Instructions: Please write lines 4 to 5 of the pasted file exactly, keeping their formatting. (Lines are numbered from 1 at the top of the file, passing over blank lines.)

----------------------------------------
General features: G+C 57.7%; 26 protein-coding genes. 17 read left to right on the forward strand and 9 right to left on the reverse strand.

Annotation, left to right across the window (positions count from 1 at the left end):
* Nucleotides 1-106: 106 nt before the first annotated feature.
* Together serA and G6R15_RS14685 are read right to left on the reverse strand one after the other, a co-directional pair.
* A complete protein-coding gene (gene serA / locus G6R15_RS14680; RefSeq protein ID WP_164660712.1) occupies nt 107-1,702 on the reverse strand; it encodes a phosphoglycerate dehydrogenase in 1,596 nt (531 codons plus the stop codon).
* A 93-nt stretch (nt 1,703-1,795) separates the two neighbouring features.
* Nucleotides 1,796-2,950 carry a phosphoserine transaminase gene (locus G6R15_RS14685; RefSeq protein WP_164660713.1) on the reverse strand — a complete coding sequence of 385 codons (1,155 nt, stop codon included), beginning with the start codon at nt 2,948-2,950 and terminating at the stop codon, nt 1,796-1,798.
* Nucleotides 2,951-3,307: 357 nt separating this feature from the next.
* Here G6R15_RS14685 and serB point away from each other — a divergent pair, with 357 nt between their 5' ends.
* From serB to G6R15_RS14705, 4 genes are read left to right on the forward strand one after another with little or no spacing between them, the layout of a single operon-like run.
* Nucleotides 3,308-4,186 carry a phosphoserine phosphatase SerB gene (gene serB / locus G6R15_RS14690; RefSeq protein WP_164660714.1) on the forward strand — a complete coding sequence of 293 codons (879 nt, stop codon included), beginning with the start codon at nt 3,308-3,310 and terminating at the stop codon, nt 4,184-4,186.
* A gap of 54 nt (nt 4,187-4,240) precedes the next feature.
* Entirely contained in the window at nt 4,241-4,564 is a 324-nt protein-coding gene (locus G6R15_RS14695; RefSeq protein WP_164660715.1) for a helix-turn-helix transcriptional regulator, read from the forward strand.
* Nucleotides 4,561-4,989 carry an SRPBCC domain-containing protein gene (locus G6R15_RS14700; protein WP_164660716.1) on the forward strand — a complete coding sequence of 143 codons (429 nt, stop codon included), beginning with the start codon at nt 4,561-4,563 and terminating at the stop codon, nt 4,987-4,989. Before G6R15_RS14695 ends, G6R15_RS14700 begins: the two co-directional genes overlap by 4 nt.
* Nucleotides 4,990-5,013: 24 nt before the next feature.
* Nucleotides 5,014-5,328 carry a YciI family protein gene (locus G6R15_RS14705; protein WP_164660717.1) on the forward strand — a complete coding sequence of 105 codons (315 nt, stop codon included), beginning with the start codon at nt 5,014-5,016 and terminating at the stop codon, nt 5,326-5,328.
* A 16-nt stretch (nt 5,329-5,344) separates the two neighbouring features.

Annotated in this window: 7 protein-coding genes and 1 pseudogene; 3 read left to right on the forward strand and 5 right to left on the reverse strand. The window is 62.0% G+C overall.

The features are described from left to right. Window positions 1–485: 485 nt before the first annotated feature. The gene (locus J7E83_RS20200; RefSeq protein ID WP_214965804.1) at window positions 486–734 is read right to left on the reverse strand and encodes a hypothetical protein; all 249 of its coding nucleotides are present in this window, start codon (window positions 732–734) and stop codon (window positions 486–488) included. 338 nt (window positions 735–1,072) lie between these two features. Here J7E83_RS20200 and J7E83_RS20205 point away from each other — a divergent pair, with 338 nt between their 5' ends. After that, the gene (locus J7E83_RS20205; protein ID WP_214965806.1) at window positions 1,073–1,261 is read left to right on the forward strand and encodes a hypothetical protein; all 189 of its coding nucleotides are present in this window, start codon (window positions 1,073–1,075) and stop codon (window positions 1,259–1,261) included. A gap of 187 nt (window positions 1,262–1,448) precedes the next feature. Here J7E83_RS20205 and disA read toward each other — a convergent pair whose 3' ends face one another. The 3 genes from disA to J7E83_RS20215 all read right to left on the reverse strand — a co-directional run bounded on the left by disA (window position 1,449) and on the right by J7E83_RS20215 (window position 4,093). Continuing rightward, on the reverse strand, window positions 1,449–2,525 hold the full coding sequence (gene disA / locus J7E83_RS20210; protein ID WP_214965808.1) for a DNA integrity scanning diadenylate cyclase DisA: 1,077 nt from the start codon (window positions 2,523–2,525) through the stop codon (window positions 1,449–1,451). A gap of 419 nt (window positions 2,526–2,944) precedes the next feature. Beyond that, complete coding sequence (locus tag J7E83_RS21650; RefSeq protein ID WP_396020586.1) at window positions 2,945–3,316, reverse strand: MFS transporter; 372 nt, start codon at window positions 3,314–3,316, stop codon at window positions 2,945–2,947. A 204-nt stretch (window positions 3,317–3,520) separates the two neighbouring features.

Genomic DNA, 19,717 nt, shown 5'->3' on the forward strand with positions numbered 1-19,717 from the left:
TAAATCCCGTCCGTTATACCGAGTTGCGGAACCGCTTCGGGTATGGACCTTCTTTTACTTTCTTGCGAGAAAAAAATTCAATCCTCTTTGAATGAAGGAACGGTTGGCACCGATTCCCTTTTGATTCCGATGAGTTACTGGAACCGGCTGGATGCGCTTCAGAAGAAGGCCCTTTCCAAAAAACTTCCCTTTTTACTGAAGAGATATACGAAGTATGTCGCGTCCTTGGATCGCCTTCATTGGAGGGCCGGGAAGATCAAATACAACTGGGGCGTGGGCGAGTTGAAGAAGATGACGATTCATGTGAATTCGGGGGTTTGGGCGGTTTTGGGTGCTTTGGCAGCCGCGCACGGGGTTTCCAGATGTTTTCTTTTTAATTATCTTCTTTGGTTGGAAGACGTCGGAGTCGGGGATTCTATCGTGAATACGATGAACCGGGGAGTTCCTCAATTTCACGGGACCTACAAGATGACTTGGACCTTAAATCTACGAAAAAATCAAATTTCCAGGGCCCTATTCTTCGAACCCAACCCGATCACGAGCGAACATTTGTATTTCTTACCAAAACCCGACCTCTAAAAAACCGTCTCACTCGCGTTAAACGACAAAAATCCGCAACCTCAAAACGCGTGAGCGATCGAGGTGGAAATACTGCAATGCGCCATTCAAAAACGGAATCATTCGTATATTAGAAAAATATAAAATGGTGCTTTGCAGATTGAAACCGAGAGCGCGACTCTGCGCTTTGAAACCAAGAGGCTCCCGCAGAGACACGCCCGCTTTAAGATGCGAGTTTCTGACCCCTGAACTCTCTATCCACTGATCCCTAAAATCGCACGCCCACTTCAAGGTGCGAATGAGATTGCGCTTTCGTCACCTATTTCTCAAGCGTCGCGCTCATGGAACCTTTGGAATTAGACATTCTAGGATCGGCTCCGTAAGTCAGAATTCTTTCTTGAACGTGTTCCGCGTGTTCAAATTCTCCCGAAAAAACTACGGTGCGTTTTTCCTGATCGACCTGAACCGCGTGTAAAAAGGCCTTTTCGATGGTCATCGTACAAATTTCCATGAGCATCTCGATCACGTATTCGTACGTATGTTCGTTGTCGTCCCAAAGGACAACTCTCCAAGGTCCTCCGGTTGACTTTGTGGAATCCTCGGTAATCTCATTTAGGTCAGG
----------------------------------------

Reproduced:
* Together serA and G6R15_RS14685 are read right to left on the reverse strand one after the other, a co-directional pair.
* A complete protein-coding gene (gene serA / locus G6R15_RS14680; RefSeq protein ID WP_164660712.1) occupies nt 107-1,702 on the reverse strand; it encodes a phosphoglycerate dehydrogenase in 1,596 nt (531 codons plus the stop codon).